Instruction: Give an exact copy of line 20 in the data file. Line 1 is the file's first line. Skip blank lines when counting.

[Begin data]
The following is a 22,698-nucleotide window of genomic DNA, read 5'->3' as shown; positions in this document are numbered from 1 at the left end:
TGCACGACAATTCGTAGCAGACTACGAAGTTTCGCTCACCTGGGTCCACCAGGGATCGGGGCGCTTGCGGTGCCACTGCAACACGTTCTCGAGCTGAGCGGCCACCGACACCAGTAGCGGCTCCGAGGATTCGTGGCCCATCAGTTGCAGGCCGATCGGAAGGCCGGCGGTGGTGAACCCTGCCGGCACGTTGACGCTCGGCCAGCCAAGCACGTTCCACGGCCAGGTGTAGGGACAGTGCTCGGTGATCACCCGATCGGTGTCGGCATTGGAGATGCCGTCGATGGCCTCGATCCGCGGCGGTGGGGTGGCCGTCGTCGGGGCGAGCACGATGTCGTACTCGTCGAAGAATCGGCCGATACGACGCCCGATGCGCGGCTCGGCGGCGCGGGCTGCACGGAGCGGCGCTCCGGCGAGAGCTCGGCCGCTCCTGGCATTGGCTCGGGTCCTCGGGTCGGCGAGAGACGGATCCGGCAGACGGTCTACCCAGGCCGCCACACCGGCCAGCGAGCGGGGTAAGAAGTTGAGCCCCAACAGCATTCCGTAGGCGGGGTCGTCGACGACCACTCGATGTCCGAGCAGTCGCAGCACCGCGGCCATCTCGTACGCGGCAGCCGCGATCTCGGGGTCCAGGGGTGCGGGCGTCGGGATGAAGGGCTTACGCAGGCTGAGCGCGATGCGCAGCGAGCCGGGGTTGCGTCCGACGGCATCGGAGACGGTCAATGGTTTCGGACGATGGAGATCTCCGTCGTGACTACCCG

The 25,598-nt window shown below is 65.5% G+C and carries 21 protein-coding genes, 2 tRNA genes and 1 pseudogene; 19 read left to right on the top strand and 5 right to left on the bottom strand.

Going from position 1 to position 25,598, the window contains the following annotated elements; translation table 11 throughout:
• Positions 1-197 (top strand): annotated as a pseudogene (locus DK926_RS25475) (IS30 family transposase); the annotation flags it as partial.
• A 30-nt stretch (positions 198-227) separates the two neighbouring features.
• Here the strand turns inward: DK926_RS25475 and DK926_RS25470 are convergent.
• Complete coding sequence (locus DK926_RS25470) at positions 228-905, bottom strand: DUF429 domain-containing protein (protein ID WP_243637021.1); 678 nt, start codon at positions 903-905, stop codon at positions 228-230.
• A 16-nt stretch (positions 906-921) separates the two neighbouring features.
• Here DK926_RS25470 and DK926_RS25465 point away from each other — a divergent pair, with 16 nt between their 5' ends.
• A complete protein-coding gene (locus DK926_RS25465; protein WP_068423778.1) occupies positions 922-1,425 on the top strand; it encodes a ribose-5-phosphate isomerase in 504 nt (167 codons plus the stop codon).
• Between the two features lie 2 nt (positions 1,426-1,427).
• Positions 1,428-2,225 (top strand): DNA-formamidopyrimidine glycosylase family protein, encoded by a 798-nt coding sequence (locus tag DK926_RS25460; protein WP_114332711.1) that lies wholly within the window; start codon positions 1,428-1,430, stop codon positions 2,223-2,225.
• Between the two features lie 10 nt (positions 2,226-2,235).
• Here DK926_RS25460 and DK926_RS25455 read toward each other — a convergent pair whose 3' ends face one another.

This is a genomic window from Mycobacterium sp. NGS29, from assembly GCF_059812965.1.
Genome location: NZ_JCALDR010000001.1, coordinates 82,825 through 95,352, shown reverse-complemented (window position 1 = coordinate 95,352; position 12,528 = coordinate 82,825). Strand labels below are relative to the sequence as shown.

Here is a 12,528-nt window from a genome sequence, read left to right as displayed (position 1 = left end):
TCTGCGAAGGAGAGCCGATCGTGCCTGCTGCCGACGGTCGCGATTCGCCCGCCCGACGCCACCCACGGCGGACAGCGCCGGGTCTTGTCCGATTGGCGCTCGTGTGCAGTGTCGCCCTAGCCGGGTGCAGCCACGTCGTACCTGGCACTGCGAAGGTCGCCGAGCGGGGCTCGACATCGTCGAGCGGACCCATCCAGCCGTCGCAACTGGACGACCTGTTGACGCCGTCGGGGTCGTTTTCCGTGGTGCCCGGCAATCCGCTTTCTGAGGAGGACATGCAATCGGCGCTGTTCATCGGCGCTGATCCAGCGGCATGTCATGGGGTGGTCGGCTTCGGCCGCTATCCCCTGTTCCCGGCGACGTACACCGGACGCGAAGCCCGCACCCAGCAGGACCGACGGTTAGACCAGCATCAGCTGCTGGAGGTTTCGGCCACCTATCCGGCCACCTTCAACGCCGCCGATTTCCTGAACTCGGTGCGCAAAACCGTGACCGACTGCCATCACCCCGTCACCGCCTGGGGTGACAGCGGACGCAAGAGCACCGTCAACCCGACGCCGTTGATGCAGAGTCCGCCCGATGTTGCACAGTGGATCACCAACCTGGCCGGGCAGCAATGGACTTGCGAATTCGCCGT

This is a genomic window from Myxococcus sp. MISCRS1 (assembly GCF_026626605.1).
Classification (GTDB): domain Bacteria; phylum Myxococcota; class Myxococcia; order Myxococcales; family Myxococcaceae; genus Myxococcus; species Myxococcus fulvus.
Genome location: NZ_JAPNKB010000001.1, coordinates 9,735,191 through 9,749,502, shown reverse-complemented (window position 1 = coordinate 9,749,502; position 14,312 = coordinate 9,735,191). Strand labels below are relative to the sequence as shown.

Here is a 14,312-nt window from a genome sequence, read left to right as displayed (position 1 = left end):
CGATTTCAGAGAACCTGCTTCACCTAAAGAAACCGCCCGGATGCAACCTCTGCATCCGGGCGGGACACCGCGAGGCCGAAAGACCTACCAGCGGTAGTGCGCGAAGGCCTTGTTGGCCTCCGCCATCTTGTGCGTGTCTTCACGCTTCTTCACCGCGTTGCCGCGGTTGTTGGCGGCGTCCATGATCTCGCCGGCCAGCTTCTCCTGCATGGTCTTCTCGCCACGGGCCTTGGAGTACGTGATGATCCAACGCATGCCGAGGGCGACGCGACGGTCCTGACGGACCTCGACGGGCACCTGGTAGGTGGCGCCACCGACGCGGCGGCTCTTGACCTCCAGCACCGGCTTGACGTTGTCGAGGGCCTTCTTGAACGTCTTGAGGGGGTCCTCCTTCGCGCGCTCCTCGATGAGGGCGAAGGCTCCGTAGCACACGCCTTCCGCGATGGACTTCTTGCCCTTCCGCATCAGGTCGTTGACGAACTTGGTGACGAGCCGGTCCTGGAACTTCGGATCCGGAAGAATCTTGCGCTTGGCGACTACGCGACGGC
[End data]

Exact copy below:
This is a genomic window from Myxococcus sp. MISCRS1 (assembly GCF_026626605.1).